Correction: An earlier version of this article reported that Evermay Chamber has presented concerts for several years. The S&R foundation launched Evermay Chamber in May 2013.

Evermay Chamber Players in a November 2013 performance. (Ben Powell for S&R Foundation/Ben Powell for S&R Foundation)

Evermay Chamber, the ensemble of young international artists that began life in 2013 with concerts in the elegant surroundings of Georgetown’s Evermay estate, is looking outward to new venues and larger audiences. The first such venture was on Thursday at Strathmore where they attracted a respectable if not capacity crowd for a program that paired Tchaikovsky’s ardently romantic sextet “Souvenir de Florence” with the tongue-in-cheek “Carnival of the Animals” by Saint-Saens in its original octet scoring (with a marimba in place of the glass harmonica).

Tchaikovsky, master of orchestral sonorities, offers some options in this sextet, particularly in the first movement. It can be played with a broad orchestral opulence powered by the extra viola and cello or, given some breathing room in its phrasing, it can veer toward a more chamber-like transparency. The Evermay chose the former and managed to sustain lush energy under the powerful and lyrical give-and-take of violinist Alissa Margulis and cellist Claudio Bohorquez. There were times when the second violin might have been more assertive, but the ensemble outlined the movement’s architecture with impressive clarity. Their second movement pianissimos were diaphanous and the two concluding movements with their folk dance-like melodies moved with irresistible momentum.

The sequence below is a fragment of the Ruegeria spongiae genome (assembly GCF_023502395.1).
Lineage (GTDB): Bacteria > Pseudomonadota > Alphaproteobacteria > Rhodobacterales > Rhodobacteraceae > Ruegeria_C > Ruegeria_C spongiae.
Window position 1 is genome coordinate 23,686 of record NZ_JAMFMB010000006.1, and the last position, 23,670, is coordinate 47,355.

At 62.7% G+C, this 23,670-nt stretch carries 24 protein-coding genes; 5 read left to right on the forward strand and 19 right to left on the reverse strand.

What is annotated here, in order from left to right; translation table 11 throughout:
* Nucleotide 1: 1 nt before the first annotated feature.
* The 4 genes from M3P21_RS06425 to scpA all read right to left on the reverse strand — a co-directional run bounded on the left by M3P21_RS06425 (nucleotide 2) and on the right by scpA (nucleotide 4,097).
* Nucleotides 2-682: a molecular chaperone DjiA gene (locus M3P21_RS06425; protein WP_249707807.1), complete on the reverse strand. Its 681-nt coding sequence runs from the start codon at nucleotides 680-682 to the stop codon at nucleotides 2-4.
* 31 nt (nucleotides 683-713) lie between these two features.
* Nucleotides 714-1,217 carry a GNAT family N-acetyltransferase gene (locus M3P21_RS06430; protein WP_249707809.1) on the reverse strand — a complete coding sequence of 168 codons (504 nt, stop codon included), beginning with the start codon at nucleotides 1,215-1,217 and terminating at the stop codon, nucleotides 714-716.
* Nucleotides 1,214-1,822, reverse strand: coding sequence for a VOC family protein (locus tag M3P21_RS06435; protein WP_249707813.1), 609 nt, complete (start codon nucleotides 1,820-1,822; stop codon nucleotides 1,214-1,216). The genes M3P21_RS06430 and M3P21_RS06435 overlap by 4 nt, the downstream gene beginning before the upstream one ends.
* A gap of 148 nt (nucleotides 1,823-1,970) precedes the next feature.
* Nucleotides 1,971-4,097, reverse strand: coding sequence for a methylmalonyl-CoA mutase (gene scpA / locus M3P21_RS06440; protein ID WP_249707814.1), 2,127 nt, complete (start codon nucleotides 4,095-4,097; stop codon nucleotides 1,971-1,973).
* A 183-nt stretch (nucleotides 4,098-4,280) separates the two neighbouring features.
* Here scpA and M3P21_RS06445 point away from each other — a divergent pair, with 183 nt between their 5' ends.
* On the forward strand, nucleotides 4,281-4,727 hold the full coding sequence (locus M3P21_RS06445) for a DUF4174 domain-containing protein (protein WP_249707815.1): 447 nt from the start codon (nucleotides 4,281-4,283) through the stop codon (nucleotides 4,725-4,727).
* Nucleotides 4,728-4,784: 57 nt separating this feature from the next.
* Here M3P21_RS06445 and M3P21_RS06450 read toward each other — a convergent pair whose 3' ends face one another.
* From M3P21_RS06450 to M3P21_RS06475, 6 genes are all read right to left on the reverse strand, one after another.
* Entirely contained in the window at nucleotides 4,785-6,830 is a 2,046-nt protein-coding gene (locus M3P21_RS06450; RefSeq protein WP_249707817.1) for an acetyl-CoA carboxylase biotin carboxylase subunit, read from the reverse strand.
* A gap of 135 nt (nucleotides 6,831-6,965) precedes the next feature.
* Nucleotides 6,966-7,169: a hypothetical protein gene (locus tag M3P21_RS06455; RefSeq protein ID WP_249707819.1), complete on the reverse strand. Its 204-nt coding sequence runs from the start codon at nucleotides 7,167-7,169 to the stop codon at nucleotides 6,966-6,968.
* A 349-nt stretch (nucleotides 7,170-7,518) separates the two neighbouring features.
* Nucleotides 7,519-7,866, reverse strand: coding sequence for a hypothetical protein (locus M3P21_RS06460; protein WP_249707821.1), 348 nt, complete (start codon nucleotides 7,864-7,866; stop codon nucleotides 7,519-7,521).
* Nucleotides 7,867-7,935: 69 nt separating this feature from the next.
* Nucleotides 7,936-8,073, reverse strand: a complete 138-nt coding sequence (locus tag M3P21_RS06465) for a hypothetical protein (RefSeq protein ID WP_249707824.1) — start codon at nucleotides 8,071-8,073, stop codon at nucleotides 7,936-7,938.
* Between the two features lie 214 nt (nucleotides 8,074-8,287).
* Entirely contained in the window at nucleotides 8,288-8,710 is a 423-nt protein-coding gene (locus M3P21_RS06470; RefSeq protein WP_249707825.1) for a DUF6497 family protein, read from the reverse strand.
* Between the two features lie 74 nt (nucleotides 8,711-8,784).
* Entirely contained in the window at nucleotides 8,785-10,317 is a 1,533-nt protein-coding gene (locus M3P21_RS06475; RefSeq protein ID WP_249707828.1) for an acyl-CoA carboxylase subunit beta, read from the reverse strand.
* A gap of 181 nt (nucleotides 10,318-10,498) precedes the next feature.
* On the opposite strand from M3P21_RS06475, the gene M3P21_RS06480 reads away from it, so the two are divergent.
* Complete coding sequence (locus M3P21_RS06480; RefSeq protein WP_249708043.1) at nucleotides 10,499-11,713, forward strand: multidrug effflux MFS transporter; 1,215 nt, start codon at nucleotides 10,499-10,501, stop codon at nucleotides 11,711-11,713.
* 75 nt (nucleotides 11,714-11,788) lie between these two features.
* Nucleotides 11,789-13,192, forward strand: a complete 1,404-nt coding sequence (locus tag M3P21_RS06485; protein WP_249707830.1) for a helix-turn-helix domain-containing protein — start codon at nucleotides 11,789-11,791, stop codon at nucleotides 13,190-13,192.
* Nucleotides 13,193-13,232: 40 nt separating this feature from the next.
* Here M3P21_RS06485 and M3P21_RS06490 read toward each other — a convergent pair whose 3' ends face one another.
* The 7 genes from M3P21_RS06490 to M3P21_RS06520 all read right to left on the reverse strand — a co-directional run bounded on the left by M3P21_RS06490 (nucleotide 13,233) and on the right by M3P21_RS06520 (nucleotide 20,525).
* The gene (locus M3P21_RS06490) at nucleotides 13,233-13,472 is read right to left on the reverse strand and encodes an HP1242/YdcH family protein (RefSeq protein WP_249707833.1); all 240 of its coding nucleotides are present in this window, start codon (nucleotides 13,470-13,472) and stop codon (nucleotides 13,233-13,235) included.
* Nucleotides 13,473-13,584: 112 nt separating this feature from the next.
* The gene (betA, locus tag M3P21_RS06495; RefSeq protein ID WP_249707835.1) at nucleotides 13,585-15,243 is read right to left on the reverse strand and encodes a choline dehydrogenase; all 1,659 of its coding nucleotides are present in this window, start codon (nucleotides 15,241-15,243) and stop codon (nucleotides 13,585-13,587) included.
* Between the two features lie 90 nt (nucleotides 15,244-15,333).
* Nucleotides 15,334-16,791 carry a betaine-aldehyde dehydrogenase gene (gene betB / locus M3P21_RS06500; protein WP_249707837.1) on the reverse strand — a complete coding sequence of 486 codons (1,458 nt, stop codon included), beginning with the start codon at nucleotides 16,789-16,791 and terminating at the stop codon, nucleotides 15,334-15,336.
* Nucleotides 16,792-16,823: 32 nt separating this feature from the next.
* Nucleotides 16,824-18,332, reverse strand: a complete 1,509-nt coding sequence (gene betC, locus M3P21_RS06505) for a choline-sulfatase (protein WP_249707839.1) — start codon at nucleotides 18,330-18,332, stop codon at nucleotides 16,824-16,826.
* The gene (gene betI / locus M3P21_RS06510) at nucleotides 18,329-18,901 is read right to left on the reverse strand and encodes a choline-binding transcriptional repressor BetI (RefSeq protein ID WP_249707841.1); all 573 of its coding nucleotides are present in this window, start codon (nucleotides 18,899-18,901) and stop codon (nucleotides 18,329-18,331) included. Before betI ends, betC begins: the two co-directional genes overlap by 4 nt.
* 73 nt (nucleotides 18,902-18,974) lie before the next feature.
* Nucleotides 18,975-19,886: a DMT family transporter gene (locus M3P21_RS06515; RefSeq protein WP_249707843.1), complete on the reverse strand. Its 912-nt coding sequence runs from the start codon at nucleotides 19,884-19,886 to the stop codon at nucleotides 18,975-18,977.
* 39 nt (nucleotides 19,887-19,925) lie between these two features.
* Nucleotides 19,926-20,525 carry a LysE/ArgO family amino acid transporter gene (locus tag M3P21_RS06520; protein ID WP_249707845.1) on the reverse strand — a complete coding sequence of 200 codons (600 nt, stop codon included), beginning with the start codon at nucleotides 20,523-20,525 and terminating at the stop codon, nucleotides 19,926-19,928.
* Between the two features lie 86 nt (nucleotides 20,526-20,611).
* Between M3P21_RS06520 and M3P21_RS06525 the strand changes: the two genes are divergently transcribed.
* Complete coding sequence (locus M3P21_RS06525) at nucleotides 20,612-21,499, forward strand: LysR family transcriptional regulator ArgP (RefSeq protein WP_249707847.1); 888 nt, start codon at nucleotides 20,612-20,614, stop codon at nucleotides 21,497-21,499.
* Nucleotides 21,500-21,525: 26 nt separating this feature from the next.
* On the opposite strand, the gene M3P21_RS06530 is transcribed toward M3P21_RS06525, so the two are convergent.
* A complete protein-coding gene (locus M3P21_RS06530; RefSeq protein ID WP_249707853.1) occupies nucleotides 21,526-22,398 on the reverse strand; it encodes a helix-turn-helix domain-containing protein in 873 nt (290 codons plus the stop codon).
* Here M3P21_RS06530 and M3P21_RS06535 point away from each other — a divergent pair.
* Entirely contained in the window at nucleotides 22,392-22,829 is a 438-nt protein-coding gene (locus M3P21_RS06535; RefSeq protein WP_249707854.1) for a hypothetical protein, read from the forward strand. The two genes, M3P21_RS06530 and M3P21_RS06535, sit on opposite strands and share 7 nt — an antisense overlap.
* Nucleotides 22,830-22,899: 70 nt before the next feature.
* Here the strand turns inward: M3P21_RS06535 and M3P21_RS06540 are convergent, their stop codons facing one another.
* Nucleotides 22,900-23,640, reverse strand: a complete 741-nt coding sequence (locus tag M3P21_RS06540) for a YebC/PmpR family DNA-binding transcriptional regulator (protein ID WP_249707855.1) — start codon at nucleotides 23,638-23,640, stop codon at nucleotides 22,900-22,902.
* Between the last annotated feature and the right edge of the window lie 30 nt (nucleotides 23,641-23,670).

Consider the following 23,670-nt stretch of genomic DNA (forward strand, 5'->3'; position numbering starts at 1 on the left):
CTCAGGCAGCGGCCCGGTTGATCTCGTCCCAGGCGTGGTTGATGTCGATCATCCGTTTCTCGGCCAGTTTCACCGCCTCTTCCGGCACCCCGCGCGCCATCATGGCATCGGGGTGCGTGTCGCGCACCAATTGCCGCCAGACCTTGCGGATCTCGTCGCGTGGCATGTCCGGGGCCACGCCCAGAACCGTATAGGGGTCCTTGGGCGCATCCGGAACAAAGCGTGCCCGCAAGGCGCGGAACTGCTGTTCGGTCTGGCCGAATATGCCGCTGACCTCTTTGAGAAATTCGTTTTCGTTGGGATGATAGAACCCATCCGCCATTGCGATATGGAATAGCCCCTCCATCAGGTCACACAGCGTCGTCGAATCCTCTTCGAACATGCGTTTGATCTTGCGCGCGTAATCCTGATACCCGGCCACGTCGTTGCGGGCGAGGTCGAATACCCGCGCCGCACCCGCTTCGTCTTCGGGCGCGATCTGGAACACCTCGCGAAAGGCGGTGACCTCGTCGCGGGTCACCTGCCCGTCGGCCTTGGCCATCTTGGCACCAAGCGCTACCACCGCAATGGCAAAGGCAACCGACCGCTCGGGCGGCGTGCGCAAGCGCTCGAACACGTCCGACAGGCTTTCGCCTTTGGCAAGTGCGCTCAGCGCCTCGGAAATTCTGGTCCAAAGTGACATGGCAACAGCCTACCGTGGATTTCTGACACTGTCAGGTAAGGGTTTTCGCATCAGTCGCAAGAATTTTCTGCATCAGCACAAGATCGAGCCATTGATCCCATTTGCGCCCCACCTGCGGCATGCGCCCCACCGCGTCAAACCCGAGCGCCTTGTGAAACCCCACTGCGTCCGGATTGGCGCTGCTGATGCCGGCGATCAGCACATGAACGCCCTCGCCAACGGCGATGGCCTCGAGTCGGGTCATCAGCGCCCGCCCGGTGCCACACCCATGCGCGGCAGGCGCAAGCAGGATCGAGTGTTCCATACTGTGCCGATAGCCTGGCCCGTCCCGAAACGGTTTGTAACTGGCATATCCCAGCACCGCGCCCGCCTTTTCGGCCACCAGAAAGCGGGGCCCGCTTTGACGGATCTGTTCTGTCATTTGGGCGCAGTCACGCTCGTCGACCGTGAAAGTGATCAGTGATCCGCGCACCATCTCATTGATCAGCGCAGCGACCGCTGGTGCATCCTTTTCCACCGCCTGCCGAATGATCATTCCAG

The Saint-Saens was pure fun. It took several species to get the Ogden Nash poetry aligned with the music (the description of the fearsome lion headlined a tiptoe through a crowd of hens and roosters) and the pauses between music and narration seemed too long, but the characterizations were vivid, and the children near me in the audience seemed delighted.

Reinthaler is a freelance writer.